The other day I spent the morning shooting around Tacoma to throw my hat in the ring for a guidebook project. I didn’t get the gig. My writing sample had too many simple, declarative sentences. Consider yourself warned: the end of my days of simply declaring things are OVER. I’m gonna punctuate things up, I tell you.

I wonder if the people who live in this house ever leave? How could you? Those windows would prevent me from doing anything but drink coffee and get lost in the view.

Pacific Avenue, early morning. The sun emerged after several days of rain. The light is joyful, isn’t it? I pulled over, I had to. The sun was just begging me to catch it play on the red brick.


I thought this shot, taken from my idle car at a stop light on 9th Avenue, was pretty cool what with the public transit and the historic Pantages. That old bird has seen all kinds of transportation in this city! From horses to the state’s first light rail, the stories those walls could tell…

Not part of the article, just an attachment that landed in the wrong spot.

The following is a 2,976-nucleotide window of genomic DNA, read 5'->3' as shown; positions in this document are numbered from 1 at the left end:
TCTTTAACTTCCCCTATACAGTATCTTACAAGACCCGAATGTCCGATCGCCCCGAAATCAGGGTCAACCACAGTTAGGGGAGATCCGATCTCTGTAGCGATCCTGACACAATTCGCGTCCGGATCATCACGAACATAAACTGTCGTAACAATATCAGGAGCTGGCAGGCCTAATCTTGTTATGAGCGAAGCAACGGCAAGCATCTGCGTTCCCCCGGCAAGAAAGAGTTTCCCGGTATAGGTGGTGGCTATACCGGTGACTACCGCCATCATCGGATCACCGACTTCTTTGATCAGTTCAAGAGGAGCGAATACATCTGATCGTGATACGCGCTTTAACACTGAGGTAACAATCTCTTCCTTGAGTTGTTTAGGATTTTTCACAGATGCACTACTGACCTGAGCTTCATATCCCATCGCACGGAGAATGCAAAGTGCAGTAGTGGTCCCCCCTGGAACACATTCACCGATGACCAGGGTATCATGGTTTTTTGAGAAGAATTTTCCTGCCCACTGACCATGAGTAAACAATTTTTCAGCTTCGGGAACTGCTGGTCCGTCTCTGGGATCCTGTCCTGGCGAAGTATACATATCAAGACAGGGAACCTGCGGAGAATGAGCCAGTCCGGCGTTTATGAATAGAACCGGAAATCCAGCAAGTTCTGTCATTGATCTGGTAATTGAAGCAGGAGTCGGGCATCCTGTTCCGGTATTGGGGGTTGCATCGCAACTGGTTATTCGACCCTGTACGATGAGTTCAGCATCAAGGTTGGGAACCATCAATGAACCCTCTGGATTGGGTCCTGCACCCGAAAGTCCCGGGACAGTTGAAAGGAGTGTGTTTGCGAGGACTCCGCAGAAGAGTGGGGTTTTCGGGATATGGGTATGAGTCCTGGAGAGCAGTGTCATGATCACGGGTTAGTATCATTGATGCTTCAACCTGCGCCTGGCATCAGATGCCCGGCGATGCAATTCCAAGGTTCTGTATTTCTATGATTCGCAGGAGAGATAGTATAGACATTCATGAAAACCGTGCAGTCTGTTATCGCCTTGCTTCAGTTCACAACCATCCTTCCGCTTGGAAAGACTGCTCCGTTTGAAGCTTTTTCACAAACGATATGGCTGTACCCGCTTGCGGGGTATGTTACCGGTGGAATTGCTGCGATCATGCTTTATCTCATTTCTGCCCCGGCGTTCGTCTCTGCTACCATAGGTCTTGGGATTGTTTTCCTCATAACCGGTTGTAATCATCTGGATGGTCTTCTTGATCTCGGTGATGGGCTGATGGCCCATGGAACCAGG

Eleven Days

A few days ago, I had the opportunity to photography Broadway Center Conservatory’s new touring show, Eleven Days. In my other life, I worked for the BCPA and helped start the Conservatory after the demise of Tacoma Actor’s Guild. The entire organization holds a dear place in my heart, for the work it does for the Tacoma community and for the people who drive the work. The cast and crew of Eleven Days tour during January and February in honor of Martin Luther King, Jr. Day and Black History Month. The show was created by Lucas Smiraldo and co-written with Charhys Bailey and Antonio Edwards.

From the study guide, about the show:

The work combines original poetry presented as spoken word with new choreography and
theater. It is meant to offer a deeper, broader view of the life and legacy of Dr. Martin Luther
King within the context of the civil rights movement. In many cases the legacy of Dr. King has
been relegated to his famous “I Have A Dream” speech. But the movement for peace, justice,
and equality through non-violent action includes many dimensions. The poems highlight